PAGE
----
The present code snippet just does an especific task. This is, given an ordered sequence of natural numbers, starting at zero, generate all the different permutations there can be. When we talk about permutations, the order of the sequence does matter. So, the sequence 0, 1, 2 differs from 2, 0, 1.

For example, think about a 4-7-2 lock combination sequence. Changing the sequence to 2-7-4 would not open the lock, of course. Properly speaking in mathematics, we are talking about permutations, because the order does matter. On the other hand, if the order did not matter, we would be talking about combinations.

So, what does present Console application do? First, asks for how large the sequence must be. Possible values of N must be greater or equal to 3 and less or equal to 10 (3<=N<=10). Then asks if the sequence generation must be saved into a text file and/or displayed. After the sequence is generated, requests if the generated N! permutations should be verified. All of them should be different, this is, there must be no 2 or more equal sequences. If you play around with the application, changing just one of the numbers of the variable vTable()(), for instance, changing New Int32() {1, 2, 3} into New Int32() {1, 1, 3} implies failing any generation N>=4. Any change to the next array New Int32() {3, 1, 3, 1} would imply failing for N>=5.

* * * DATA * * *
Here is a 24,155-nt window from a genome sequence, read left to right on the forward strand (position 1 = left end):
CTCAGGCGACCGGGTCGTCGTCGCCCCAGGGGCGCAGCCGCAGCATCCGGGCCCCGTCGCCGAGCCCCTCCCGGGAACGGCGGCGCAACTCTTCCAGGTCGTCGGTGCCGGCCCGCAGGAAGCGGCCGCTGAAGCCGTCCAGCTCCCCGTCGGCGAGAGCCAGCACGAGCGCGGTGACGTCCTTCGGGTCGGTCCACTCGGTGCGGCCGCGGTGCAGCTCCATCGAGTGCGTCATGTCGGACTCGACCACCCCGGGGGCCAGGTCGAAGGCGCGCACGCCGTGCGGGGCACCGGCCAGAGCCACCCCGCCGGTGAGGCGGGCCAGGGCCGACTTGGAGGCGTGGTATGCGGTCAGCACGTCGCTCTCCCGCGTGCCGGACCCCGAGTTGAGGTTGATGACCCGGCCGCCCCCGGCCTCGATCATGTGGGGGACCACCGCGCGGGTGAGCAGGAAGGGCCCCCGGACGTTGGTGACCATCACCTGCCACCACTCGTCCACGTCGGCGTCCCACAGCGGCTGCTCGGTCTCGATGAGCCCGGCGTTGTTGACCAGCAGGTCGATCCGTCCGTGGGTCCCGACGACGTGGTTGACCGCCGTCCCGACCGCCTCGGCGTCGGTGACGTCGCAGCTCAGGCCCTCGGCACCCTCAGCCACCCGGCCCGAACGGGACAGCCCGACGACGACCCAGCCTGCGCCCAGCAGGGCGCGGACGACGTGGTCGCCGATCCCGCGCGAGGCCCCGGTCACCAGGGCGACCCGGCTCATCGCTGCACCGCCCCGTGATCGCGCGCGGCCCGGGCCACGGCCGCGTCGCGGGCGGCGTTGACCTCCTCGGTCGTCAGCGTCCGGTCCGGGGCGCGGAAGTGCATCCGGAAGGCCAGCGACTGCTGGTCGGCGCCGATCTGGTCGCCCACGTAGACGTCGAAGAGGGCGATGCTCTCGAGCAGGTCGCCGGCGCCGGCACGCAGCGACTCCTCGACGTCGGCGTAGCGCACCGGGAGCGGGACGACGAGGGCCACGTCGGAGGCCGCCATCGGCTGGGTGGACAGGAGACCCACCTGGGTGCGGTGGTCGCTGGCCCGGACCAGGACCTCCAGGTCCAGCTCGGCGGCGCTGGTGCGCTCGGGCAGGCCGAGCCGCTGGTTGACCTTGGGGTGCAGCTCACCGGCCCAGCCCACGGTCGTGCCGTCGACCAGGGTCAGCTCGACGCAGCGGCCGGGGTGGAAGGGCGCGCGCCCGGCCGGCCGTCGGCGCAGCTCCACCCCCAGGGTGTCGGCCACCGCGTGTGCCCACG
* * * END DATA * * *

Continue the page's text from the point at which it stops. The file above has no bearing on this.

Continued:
The table is taken from http://comjnl.oxfordjournals.org/content/6/3/293.full.pdf and it is linked at Wikipedia http://en.wikipedia.org/wiki/Heap's_algorithm

I have to be honest, because I did not follow too much the explanations and flow diagrams. So I had to think by myself for a way to make the algorithm happen and work. If you find any failure, please let me know.

As you may see, the algorithm is not recursive. There is an iteration process and exits when i>= N, i.e. when the right-most number is going to be interchanged for the N-th time. If you like to dig into the code, first take a look to the above links.

Just let me comment a bit the array vIndex(). When a new sequence is generated vIndex(1) is incremented from 0 to 1. The next time from 1 to 2 but because of the tailing ...mod (i+1), here mod(2), vIndex(1) will be 0. So i is incremented to 2 and so vIndex(2)=1. The process continues and when vIndex(2) equals 3, a zero is assigned to vIndex(2) and vIndex(3) is incremented by one (i=3). Then the "if i>2 then" instruction branches so that the positions interchanged follow the rules given by the table inside vTable()() (see Table 1 at Heap's .pdf document).